Willy-Bas Loos | 30 Sep 09:58 2014

synchronize DTAP


We have an environment that has a central repository for lookups, which is replicated to several databases, ech for different applications.
This has been arranged in a DTAP manner.

Sometimes it is necessary to synchronize the lookups of one of the DTAP branches with another. But i can't just overwrite one database with a dump from another branch, as the consumer databases will not follow.
What i think i need is a way to compute the differences between two databases that have the same schema, and generate insert/update/delete statements from that.

Since this seems as a pretty generic problem, i thought that i should ask around before i start writing my own scripts. Does anyone know of script or application that does this?

Willy-Bas Loos
pbj | 29 Sep 22:52 2014

BDR Global Sequences

I have a question about BDR Global Sequences.

I've been playing with BDR on PG 9.4beta2, built from source from the
2nd Quadrant GIT page (git://git.postgresql.org/git/2ndquadrant_bdr.git).

When trying a 1000000 row \copy-in, letting PG choose the global sequence
values, I get "ERROR:  could not find free sequence value for global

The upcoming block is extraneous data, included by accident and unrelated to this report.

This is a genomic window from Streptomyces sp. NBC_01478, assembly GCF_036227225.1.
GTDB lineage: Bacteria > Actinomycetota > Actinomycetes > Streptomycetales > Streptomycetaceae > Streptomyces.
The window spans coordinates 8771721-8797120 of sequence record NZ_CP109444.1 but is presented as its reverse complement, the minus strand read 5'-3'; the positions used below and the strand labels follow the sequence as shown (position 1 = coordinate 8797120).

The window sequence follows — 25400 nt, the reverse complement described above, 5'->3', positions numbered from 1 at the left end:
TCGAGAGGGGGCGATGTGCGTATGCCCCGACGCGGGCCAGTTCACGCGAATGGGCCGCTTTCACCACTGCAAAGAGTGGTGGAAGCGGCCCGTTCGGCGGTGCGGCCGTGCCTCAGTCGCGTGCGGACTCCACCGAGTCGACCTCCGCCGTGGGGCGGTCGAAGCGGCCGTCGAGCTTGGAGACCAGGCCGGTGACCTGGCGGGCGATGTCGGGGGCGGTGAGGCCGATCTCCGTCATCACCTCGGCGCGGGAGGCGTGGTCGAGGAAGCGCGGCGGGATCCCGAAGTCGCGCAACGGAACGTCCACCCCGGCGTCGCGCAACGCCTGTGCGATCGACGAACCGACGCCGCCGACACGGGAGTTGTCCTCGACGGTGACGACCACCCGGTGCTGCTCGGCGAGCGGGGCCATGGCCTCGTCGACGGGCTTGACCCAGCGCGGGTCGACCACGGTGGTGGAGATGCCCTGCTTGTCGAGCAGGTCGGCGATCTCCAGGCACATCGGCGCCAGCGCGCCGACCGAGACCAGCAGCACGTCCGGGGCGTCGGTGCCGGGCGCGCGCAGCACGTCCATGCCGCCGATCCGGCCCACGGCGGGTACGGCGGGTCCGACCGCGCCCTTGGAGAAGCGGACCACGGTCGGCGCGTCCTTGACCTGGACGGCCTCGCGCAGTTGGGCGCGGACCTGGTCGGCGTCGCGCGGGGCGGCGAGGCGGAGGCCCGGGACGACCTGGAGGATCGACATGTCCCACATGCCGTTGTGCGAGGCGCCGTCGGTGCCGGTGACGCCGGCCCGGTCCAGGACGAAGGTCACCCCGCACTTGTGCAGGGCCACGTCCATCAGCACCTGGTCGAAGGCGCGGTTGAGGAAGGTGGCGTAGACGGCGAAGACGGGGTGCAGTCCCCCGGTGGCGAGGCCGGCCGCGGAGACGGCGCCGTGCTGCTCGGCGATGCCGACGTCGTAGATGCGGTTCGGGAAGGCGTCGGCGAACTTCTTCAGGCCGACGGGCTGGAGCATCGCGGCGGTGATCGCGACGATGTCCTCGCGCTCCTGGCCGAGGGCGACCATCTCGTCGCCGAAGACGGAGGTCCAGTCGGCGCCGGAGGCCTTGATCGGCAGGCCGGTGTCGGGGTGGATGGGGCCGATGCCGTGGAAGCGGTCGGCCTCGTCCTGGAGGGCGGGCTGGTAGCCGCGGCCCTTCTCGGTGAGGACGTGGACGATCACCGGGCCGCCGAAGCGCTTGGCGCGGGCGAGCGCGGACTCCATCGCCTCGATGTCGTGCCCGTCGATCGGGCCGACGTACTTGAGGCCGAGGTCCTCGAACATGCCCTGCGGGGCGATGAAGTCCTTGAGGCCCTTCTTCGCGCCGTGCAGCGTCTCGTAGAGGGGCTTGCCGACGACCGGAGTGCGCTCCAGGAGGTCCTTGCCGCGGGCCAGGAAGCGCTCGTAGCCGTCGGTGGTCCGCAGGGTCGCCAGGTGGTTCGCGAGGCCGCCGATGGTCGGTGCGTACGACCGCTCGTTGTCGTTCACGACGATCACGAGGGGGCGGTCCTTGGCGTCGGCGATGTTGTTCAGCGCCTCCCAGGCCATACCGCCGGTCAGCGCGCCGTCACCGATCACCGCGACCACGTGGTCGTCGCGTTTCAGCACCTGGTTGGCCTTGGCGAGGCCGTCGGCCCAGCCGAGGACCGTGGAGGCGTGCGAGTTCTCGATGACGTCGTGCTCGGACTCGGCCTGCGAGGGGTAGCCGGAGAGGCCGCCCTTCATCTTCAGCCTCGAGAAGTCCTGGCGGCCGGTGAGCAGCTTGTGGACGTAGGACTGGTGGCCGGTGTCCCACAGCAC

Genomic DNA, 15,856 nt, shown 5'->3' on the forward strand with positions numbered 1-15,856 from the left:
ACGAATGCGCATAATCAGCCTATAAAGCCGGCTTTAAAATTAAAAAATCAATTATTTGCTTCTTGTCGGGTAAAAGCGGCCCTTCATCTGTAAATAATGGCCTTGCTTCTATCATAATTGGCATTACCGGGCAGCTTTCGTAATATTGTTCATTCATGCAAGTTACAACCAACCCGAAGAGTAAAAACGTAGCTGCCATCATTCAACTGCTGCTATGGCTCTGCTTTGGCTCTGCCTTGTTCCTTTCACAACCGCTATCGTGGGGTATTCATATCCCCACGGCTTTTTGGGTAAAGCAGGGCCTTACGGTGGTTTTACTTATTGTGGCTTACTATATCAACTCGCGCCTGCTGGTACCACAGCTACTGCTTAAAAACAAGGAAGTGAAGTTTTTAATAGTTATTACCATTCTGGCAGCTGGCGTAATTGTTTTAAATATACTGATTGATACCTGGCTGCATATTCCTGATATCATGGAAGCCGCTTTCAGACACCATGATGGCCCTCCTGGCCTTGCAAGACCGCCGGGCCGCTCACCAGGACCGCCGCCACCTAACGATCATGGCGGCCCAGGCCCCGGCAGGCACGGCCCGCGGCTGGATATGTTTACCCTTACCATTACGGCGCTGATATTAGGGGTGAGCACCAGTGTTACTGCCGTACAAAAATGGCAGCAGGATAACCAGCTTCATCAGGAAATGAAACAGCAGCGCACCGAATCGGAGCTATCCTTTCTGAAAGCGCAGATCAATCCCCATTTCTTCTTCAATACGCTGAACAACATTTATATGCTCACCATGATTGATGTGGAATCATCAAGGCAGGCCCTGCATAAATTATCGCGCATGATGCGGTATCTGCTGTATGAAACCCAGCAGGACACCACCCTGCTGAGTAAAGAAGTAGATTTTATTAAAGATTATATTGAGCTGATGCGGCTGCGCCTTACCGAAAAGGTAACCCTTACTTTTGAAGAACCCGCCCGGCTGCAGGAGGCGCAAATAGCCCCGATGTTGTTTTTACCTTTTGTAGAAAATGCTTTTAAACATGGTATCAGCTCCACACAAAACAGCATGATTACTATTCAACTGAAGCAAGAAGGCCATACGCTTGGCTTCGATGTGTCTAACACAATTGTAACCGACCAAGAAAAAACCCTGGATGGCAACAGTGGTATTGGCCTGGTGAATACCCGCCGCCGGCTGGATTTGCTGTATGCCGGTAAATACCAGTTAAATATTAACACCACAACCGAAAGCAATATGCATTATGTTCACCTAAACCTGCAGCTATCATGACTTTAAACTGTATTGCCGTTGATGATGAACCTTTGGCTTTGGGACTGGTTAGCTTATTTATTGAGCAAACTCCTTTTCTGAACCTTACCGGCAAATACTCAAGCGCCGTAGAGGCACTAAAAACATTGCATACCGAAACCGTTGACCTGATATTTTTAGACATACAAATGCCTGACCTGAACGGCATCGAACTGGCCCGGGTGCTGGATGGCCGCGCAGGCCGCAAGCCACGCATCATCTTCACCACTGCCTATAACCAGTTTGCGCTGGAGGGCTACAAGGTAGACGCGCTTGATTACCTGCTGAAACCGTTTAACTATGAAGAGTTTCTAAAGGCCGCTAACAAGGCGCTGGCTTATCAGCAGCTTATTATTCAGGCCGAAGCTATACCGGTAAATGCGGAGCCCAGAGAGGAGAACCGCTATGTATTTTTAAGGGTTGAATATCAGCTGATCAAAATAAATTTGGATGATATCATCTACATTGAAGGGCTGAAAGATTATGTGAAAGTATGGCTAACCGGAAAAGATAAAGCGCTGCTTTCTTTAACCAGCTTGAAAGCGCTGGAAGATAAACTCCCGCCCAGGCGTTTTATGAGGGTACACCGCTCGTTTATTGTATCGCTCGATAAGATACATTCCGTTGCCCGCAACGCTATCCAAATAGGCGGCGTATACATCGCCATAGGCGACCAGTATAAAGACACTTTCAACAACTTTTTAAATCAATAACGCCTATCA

sequence public.myseq", as documented...no surprise there.  However, the
number of rows I can load before the error varies wildly with each trial.

Is there way to increase a global sequence's reservation block for each
node so that I can tell the nodes, "I'm going to load 100M rows now so
you should get ready for that."?



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Andy Colson | 29 Sep 22:39 2014

PG 9.3 Switch streaming to wal shipping

Hi All.

I have a slave that was using streaming replication, and all was well, 
but its far away (remote data center), and its using too much bandwidth 
at peak times.

I'm switching it to wal shipping at night.  I don't really need it 
constantly up to date, nightly is good enough.

In my recovery.conf, I disabled the primary_conninfo, and have:

restore_command = 'cp /pub/archive/%f %p'
archive_cleanup_command = 'pg_archivecleanup /pub/archive/ %r'

I restart PG, and all seems well.  It reached a consisten state and 
allows read-only queries.  Cool.  Except its spamming the log with lines 
Sep 29 15:28:13 webserv postgres[17735]: [125-1] ,,2014-09-29 
15:28:13.329 CDT,: LOG:  restored log file "00000002000000B900000015" 
from archive
Sep 29 15:28:18 webserv postgres[17735]: [126-1] ,,2014-09-29 
15:28:18.358 CDT,: LOG:  restored log file "00000002000000B900000015" 
from archive
Sep 29 15:28:23 webserv postgres[17735]: [127-1] ,,2014-09-29 
15:28:23.387 CDT,: LOG:  restored log file "00000002000000B900000015" 
from archive